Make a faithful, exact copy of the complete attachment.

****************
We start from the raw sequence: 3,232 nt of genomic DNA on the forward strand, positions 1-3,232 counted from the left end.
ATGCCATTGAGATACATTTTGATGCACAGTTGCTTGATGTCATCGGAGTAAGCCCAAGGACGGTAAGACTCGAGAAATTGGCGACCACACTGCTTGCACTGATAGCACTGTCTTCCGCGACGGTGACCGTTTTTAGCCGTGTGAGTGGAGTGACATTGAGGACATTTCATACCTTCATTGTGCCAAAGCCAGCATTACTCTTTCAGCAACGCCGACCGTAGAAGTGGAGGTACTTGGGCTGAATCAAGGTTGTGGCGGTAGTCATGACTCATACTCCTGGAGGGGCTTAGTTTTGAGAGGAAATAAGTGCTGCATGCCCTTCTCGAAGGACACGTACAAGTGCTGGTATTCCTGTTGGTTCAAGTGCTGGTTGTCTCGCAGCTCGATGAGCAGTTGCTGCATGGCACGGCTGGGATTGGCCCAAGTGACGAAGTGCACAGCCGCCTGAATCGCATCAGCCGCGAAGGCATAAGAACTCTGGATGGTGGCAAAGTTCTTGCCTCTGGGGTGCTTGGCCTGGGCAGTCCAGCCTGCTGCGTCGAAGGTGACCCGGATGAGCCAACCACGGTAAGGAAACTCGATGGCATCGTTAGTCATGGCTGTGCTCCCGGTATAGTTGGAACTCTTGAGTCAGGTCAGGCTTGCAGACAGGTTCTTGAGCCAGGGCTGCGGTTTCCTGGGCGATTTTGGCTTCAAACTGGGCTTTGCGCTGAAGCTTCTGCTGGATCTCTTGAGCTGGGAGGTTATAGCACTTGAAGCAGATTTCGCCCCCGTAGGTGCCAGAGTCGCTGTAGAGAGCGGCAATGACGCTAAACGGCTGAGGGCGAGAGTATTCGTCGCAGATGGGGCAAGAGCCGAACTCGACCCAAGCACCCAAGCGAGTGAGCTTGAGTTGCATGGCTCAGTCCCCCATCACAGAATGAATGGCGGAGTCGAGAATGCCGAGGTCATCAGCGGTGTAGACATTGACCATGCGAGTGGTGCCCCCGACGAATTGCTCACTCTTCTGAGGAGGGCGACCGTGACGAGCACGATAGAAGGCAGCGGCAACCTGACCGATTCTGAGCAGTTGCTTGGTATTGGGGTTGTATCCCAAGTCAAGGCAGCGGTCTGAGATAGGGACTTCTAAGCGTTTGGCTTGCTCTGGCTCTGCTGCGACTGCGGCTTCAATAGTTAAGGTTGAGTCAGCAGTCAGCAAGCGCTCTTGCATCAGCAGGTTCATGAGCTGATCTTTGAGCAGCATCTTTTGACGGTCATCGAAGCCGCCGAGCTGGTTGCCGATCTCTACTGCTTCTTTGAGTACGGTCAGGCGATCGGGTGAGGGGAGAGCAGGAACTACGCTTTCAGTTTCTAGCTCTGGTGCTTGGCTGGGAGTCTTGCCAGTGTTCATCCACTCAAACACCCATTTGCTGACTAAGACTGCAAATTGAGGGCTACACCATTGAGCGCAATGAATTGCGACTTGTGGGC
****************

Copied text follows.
We start from the raw sequence: 3,232 nt of genomic DNA on the forward strand, positions 1-3,232 counted from the left end.
ATGCCATTGAGATACATTTTGATGCACAGTTGCTTGATGTCATCGGAGTAAGCCCAAGGACGGTAAGACTCGAGAAATTGGCGACCACACTGCTTGCACTGATAGCACTGTCTTCCGCGACGGTGACCGTTTTTAGCCGTGTGAGTGGAGTGACATTGAGGACATTTCATACCTTCATTGTGCCAAAGCCAGCATTACTCTTTCAGCAACGCCGACCGTAGAAGTGGAGGTACTTGGGCTGAATCAAGGTTGTGGCGGTAGTCATGACTCATACTCCTGGAGGGGCTTAGTTTTGAGAGGAAATAAGTGCTGCATGCCCTTCTCGAAGGACACGTACAAGTGCTGGTATTCCTGTTGGTTCAAGTGCTGGTTGTCTCGCAGCTCGATGAGCAGTTGCTGCATGGCACGGCTGGGATTGGCCCAAGTGACGAAGTGCACAGCCGCCTGAATCGCATCAGCCGCGAAGGCATAAGAACTCTGGATGGTGGCAAAGTTCTTGCCTCTGGGGTGCTTGGCCTGGGCAGTCCAGCCTGCTGCGTCGAAGGTGACCCGGATGAGCCAACCACGGTAAGGAAACTCGATGGCATCGTTAGTCATGGCTGTGCTCCCGGTATAGTTGGAACTCTTGAGTCAGGTCAGGCTTGCAGACAGGTTCTTGAGCCAGGGCTGCGGTTTCCTGGGCGATTTTGGCTTCAAACTGGGCTTTGCGCTGAAGCTTCTGCTGGATCTCTTGAGCTGGGAGGTTATAGCACTTGAAGCAGATTTCGCCCCCGTAGGTGCCAGAGTCGCTGTAGAGAGCGGCAATGACGCTAAACGGCTGAGGGCGAGAGTATTCGTCGCAGATGGGGCAAGAGCCGAACTCGACCCAAGCACCCAAGCGAGTGAGCTTGAGTTGCATGGCTCAGTCCCCCATCACAGAATGAATGGCGGAGTCGAGAATGCCGAGGTCATCAGCGGTGTAGACATTGACCATGCGAGTGGTGCCCCCGACGAATTGCTCACTCTTCTGAGGAGGGCGACCGTGACGAGCACGATAGAAGGCAGCGGCAACCTGACCGATTCTGAGCAGTTGCTTGGTATTGGGGTTGTATCCCAAGTCAAGGCAGCGGTCTGAGATAGGGACTTCTAAGCGTTTGGCTTGCTCTGGCTCTGCTGCGACTGCGGCTTCAATAGTTAAGGTTGAGTCAGCAGTCAGCAAGCGCTCTTGCATCAGCAGGTTCATGAGCTGATCTTTGAGCAGCATCTTTTGACGGTCATCGAAGCCGCCGAGCTGGTTGCCGATCTCTACTGCTTCTTTGAGTACGGTCAGGCGATCGGGTGAGGGGAGAGCAGGAACTACGCTTTCAGTTTCTAGCTCTGGTGCTTGGCTGGGAGTCTTGCCAGTGTTCATCCACTCAAACACCCATTTGCTGACTAAGACTGCAAATTGAGGGCTACACCATTGAGCGCAATGAATTGCGACTTGTGGGC